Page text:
Then, it is a horrible thing to say but I have no idea of how Photoshop works (besides a vague idea that it's a very cool software for intelligent and patient people) so all my pictures are processed in Corel Painter and Paint Net is used for the simple crops and black and white conversion. It's alright, I am officially ashamed, you don't need to tell me how horrible it is.
Can you tell us something more about your work flow?
It all starts with a coffee and croissants. There is no happy model if she has not been previously fed. It works the same way for the photographers. So we have some coffee and talk about the shooting. It gives us an opportunity to break the ice, get to know each other better, discuss the possible ideas and directions of the shooting and see how the model moves, her facial expressions and so on. I always have some calm music in the studio even though the models are invited to bring their own soundtracks if that makes them more comfortable. We start with some standard poses so that the model relaxes and then it is just a couple of hours of improvisation, me running around the model shouting: 'don't move', 'don't breathe', 'stop laughing, pretend you're sad' and so on. I am sorry. It is not glamorous at all.
Once the shooting is over, I check the result and start working. It all boils down to three things: 1) what the original photo transmits 2) the music that is playing while working on a photo 3) the number of pets on top of the tablet (I'm blessed with a dog and four very active cats who believe their help is a must). In a nutshell, it is always a mystery how the photo might end up and there is no plan whatsoever.
What is your most important advice to a beginner in conceptual photography and how do you get started?Love what you shoot. Try to open your mind, in a silly way if necessary. Don't shut down your emotions. Don't kill your inner child. Play. Don't be afraid of not following the rules or of following the rules. It's ok both ways. I truly believe that if you enjoy what you do, sooner or later the quality of your work will improve.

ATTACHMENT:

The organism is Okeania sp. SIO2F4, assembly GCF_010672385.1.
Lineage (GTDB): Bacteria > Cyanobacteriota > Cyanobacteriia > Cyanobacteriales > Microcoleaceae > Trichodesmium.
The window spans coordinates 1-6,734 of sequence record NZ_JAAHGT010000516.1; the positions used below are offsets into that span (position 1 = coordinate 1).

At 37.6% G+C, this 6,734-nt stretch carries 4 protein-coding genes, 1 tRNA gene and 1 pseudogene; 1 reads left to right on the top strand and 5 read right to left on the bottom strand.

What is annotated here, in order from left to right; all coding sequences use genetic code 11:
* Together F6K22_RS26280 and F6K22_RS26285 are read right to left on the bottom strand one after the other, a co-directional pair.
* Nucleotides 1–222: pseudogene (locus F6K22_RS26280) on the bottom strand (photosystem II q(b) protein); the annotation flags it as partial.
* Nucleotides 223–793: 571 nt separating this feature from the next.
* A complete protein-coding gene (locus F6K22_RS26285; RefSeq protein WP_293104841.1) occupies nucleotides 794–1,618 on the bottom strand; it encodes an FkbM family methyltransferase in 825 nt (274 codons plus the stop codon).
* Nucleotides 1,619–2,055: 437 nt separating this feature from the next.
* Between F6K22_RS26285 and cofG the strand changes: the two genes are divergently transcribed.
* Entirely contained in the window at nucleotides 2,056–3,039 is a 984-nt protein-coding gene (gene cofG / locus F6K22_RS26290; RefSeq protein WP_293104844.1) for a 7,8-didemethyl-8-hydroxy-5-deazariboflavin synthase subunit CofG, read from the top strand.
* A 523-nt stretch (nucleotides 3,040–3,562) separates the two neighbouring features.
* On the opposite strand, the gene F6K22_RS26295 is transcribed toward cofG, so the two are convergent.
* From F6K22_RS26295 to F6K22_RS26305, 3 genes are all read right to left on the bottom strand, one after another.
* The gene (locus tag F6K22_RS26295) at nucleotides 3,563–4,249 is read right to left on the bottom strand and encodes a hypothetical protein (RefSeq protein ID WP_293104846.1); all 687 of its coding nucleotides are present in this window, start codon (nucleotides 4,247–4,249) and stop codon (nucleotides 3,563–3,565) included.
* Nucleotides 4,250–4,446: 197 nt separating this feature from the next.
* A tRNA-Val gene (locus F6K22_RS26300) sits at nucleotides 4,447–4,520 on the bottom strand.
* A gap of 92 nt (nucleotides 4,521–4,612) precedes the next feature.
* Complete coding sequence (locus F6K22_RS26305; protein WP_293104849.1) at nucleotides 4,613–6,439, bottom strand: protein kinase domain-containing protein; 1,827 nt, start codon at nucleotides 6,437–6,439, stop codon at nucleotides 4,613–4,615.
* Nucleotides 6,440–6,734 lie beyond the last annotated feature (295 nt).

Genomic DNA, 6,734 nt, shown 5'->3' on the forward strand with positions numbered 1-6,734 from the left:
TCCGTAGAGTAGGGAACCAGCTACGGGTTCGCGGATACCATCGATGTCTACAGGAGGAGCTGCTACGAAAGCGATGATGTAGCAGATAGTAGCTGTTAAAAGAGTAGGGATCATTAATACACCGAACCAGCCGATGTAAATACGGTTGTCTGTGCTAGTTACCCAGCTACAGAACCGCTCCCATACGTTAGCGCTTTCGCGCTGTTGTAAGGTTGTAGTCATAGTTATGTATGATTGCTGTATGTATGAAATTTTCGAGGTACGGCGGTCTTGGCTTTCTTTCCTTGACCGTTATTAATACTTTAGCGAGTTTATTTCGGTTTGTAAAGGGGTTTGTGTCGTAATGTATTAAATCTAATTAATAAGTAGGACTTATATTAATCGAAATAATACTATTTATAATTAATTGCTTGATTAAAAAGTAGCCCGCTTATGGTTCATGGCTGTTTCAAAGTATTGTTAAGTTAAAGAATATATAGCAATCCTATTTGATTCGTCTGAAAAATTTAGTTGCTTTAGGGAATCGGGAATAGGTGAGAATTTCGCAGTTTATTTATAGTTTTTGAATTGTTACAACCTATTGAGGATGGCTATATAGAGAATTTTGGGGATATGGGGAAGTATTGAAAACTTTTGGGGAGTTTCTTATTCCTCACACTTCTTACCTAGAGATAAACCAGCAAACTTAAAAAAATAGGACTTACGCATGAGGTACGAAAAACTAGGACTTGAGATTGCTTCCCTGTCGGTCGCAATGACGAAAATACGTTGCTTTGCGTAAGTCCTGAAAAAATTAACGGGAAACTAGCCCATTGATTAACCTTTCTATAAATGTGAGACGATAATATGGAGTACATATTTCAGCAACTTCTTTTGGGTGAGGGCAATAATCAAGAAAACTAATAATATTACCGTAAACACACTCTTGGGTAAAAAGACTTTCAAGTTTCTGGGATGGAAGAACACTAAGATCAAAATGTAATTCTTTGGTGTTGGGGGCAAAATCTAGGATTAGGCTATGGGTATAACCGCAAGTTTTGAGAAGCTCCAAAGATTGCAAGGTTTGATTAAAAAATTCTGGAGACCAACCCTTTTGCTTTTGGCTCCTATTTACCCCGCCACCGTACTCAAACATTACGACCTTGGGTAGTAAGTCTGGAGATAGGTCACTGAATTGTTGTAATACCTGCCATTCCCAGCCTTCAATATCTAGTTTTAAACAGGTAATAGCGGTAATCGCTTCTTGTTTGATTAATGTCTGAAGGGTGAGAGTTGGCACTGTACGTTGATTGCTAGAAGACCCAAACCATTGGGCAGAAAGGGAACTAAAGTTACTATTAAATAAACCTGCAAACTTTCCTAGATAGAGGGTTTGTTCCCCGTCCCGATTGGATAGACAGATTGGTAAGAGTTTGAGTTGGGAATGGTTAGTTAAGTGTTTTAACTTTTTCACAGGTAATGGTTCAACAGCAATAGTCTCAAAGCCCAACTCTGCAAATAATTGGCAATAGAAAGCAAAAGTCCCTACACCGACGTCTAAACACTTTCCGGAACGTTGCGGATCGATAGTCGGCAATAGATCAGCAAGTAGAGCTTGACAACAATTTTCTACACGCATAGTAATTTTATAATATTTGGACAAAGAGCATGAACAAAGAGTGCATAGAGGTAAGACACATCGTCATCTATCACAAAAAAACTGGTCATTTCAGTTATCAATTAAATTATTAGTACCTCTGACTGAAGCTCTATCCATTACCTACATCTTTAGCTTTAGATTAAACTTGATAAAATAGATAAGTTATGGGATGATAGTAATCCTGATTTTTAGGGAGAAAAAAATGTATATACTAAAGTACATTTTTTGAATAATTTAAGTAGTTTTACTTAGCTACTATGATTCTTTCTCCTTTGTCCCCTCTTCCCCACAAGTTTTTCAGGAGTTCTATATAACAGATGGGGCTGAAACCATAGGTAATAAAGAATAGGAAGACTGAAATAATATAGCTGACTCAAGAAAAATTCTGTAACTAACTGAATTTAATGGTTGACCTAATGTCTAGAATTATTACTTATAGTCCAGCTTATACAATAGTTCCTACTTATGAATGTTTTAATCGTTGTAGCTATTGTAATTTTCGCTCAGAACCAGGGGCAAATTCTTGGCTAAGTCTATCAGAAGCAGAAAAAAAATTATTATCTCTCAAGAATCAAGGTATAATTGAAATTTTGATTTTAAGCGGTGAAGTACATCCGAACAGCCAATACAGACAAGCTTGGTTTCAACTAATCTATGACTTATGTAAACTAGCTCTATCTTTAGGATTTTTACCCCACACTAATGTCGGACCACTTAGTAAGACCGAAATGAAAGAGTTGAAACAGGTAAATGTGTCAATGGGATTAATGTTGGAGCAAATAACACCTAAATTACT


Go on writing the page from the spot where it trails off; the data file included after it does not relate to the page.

Who are your favorite photographers and more importantly, how has your appreciation of their work affected how you approach your own photography?
There are just too many. I have not been exposed to much photographic culture so I keep discovering the classics. Nevertheless, it's 1x photographers that awe and inspire me a daily basis. You people are amazing. It's great how each brain is lit in a different way. There is Milan Malovrh with his magic horses, Barbora Binovcová and Durante's amazing portraits, the parallel worlds of Daria Endresen and Monika Vanhercke, Elena Lopez's and Victoria Ivanova's common objects living their own passionate lives, DDiArte's baroque imagination, Jacob Tuinenga who amazed me with his black and white nature at first and then started uploading beautiful portraits. Matjaz Cater's fairytale-like landscapes, Gilbert Claes' abstractions, Ben Goossens' soft craziness.... and I still think it's unfair to mention these names first and not the other ones, because there are so many great photographers and stunning works here. Every day I see your works and it's like: 'oh my, how on earth has he/she done it/ think of it?' Your works open my mind and I am tremendously grateful for all the inspiration you bring.
Describe your favourite photograph taken by you and why it's special to you?
I don't really have any, but perhaps this one is special. It's title is 'Self-contained Joy' and it's the first one is the series of photographs that belong to a project I'm currently finishing. I met this adorable couple the day they were taking part in an anti-animal cruelty protest. I was taking photos of the protest when I saw them, embracing each other, protecting each other and it was one of the most emotional things I had ever seen. So that was the day I thought of starting a project depicting the beauty of female couples. None of them are professional models and that is precisely the point. The gesture in the photograph is not faked, there was no direction, it's genuine. The genuine bliss of two loving people.
What do you think about 1x as a home base for your work?
I love it. I love the quality of the works exposed. The day I opened an account here, some three years ago, I made it my New Year Resolution to have one, at least one photo published among all these great works. It never ceases to inspire me. The kind spirit of the fellow photographers is great, one can learn from so many people and in so many different areas of photography. My work is still about portraiture but there is no doubt that if I ever want to try something new, I will learn from the very best!